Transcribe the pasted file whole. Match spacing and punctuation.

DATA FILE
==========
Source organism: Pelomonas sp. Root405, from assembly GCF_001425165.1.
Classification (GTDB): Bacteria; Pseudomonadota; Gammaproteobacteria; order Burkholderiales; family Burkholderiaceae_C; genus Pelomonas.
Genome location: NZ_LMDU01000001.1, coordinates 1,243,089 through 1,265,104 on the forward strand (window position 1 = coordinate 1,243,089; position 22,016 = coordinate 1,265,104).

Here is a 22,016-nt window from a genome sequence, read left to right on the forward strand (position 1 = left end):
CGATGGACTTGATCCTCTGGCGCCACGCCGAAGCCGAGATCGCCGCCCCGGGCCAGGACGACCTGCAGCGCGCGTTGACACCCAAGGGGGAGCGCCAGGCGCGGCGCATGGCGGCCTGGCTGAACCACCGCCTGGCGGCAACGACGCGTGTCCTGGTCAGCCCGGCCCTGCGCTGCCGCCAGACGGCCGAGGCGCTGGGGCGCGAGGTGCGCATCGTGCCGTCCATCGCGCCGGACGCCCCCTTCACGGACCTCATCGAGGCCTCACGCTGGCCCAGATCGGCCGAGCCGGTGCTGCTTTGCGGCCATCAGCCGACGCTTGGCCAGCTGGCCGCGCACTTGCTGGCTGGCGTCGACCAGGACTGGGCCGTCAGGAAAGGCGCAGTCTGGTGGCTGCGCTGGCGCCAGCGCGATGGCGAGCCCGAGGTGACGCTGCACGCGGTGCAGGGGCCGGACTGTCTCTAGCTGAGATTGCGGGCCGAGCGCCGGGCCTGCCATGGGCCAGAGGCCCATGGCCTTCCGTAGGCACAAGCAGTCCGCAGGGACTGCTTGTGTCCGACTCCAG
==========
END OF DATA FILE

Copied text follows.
Source organism: Pelomonas sp. Root405, from assembly GCF_001425165.1.
Classification (GTDB): Bacteria; Pseudomonadota; Gammaproteobacteria; order Burkholderiales; family Burkholderiaceae_C; genus Pelomonas.
Genome location: NZ_LMDU01000001.1, coordinates 1,243,089 through 1,265,104 on the forward strand (window position 1 = coordinate 1,243,089; position 22,016 = coordinate 1,265,104).

Here is a 22,016-nt window from a genome sequence, read left to right on the forward strand (position 1 = left end):
CGATGGACTTGATCCTCTGGCGCCACGCCGAAGCCGAGATCGCCGCCCCGGGCCAGGACGACCTGCAGCGCGCGTTGACACCCAAGGGGGAGCGCCAGGCGCGGCGCATGGCGGCCTGGCTGAACCACCGCCTGGCGGCAACGACGCGTGTCCTGGTCAGCCCGGCCCTGCGCTGCCGCCAGACGGCCGAGGCGCTGGGGCGCGAGGTGCGCATCGTGCCGTCCATCGCGCCGGACGCCCCCTTCACGGACCTCATCGAGGCCTCACGCTGGCCCAGATCGGCCGAGCCGGTGCTGCTTTGCGGCCATCAGCCGACGCTTGGCCAGCTGGCCGCGCACTTGCTGGCTGGCGTCGACCAGGACTGGGCCGTCAGGAAAGGCGCAGTCTGGTGGCTGCGCTGGCGCCAGCGCGATGGCGAGCCCGAGGTGACGCTGCACGCGGTGCAGGGGCCGGACTGTCTCTAGCTGAGATTGCGGGCCGAGCGCCGGGCCTGCCATGGGCCAGAGGCCCATGGCCTTCCGTAGGCACAAGCAGTCCGCAGGGACTGCTTGTGTCCGACTCCAG